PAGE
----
(note: this video is not from the concert I am describing in this post, but rather a recent show. I had a recording of this song from my show back in 2008, but lost it in a recent hard drive disaster. However, this particular video is infinitely more important because of the anecdote at the beginning)
I went to my first real concert when I was seventeen. In 2008, the Honda Civic Tour was a traveling emo pop-punk circus comprised of Panic! at the Disco, The Hush Sound, Phantom Planet, and Motion City Soundtrack. In the venn diagram of this line-up, the two circles could be labeled “People who know Pete Wentz” and “Music Belonging to an Inexplicable Genre That We’ve Tentatively Referred to as Pop-Punk”.
My mother, a baby-boomer whose cd collection included The Beatles’ complete discography and Frank Sinatra’s Greatest Hits and absolutely nothing else, was very long-suffering but ultimately a good sport about driving two teenage girls four hours to Atlanta for a pop punk show. She stayed in the hotel, we stood in line at the doors of the venue for 5 hours. I saw Ryan Ross in a Subway. It was a magical time.
I went to my first real concert when I was seventeen, although my actual first concert experience happened when I was sixteen, when an EF4 tornado ransacked my high school while I was inside it, destroying a century-old building and killing 9 of my classmates. My first actual concert was a benefit concert for my high school, headlined by The Red Jumpsuit Apparatus. (They were terrible, I didn’t stay.)
I’m disclosing this horrible event because it is trauma. My trauma. And it is directly and viscerally connected to my first real concert when I was seventeen. I realize this is an introduction to me rather than an introduction to the band, but I’ve always preferred to get to music through the people who love it.
Teenagers turn to music in search of understanding. Angry teenagers turn to punk music because it screams just like they do. Fucked up, angry, sad, traumatized nervous teenagers like yours truly turned to pop punk because it’s utterly disconnected from the clash of its own nature - the melting pot of two seemingly incongruous genres.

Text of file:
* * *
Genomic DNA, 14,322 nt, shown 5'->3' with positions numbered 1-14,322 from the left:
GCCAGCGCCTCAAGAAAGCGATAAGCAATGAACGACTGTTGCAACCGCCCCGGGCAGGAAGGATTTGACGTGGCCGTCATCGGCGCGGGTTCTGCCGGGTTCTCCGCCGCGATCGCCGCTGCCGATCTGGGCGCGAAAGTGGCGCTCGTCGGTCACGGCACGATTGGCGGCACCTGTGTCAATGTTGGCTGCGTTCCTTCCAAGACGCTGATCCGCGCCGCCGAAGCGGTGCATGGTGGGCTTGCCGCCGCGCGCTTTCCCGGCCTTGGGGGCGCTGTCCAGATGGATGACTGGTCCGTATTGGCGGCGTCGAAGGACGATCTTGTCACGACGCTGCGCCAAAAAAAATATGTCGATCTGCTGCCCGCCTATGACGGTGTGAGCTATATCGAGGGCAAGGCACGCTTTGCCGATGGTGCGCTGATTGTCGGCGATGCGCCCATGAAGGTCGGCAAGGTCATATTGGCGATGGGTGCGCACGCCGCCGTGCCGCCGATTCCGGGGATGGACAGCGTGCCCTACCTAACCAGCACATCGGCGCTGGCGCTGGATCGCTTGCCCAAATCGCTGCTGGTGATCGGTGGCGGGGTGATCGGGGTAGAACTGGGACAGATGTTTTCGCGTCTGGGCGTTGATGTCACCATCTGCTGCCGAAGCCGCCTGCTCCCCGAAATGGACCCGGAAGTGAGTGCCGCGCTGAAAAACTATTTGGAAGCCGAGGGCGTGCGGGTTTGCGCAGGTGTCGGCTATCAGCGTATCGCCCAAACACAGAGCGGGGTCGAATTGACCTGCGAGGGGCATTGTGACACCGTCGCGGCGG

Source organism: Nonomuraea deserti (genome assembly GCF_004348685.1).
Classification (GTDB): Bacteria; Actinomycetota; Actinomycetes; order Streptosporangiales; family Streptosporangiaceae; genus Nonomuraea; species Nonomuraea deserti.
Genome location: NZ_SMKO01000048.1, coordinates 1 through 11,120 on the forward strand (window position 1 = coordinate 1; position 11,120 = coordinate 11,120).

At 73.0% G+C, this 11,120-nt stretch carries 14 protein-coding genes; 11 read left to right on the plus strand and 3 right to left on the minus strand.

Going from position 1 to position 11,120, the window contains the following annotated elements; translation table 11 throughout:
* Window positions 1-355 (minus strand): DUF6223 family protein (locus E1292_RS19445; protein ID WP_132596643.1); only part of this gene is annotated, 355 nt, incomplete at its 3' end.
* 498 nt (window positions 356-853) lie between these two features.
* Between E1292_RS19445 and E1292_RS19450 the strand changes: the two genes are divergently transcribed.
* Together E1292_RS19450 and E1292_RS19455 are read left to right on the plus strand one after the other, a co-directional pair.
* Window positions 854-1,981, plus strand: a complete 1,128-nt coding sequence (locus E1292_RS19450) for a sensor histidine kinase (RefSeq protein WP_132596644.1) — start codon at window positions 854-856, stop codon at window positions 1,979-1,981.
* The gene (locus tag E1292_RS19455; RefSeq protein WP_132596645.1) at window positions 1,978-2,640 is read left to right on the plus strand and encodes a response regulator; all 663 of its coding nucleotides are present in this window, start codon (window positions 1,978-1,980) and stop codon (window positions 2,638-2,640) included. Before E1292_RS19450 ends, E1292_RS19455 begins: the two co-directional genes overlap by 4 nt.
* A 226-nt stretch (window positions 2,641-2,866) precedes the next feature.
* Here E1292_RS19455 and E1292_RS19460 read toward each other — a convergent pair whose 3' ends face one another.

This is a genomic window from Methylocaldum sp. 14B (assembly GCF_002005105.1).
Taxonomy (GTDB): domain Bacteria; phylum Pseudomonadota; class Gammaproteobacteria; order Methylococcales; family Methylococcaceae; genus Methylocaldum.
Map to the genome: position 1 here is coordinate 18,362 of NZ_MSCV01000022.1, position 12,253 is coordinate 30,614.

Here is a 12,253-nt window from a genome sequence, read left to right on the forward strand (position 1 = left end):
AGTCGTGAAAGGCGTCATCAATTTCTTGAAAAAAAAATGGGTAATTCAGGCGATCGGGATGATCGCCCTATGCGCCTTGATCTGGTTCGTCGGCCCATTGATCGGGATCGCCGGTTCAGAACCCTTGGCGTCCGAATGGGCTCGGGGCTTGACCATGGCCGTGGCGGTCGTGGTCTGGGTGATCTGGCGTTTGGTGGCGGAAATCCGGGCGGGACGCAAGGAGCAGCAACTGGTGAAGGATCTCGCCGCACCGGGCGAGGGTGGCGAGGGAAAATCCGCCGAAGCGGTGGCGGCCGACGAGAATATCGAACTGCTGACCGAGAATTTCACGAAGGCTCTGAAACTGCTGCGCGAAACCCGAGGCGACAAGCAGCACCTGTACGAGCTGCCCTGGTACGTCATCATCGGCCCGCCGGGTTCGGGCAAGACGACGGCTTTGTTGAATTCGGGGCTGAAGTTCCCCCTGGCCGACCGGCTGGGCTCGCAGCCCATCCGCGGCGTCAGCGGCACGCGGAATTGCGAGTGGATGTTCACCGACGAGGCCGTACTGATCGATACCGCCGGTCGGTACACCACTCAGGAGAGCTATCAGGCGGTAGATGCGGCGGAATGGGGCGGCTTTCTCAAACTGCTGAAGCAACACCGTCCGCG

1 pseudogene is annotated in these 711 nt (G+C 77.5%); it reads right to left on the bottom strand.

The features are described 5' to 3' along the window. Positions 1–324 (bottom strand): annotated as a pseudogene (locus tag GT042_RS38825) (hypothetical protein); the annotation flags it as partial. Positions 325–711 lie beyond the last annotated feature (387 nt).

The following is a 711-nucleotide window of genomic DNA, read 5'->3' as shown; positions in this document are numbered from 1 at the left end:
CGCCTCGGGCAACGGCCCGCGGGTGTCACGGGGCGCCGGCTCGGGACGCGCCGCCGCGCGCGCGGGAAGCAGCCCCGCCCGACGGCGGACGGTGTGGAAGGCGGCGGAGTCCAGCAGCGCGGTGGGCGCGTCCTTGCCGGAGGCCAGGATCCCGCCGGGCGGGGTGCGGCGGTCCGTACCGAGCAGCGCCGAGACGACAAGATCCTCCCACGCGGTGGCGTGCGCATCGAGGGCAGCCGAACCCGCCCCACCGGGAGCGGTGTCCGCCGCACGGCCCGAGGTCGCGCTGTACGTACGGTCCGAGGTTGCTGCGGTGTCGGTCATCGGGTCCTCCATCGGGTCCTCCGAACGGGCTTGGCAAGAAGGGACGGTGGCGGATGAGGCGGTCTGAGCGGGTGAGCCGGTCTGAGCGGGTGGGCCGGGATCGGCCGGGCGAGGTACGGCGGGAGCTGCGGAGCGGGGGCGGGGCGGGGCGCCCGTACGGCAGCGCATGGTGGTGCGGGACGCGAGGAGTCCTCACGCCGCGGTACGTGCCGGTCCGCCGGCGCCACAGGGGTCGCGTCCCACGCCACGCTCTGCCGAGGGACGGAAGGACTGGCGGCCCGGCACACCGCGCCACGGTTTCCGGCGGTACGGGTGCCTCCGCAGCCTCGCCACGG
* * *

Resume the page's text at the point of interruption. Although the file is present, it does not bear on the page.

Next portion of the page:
Whenever I’m trying to convince someone to listen to Motion City Soundtrack, I struggle to explain why they should. Motion City is not my favorite band; they weren’t even the band I went to see at that concert - I was there for Panic. I knew maybe two or three of their songs before they started their performance. I don’t listen to them every day, or even every month. Ultimately, I always come back around to the same thing:
Motion City Soundtrack sounds nervous.
Sonically, lyrically, vocally - Motion City reeks of anxiety and nerves. Songs to listen to while your hands shake.
I was seventeen at my first concert and the year before I had come closer to the feeling of impending unavoidable death than any child should. I was seventeen and weighed down by PTSD and anxiety and my hands shook almost every day until I graduated (they still shake). The thing about trauma of the near-death-experience variety that no one really talks about is you live so much of the rest of your life in those moments you thought with 100% certainty you were going to die. Your heart rate never really comes down, you never stop grasping for cover. You think it’s going to be okay and that you’ve survived, but you’re never really sure.
I was seventeen and Justin Pierre walked out on stage with his shock therapy hair and his early-2000s emo black frame glasses and the keyboards started up and he sang
I believe that I can, overcome this and beat everything in the end -
But I choose to abuse for the time being,
maybe I’ll win, but for now I’ve decided to die
and kids were screaming and jumping and pushing and yelling FOR NOW I’VE DECIDED TO DIE and we laughed and it started raining.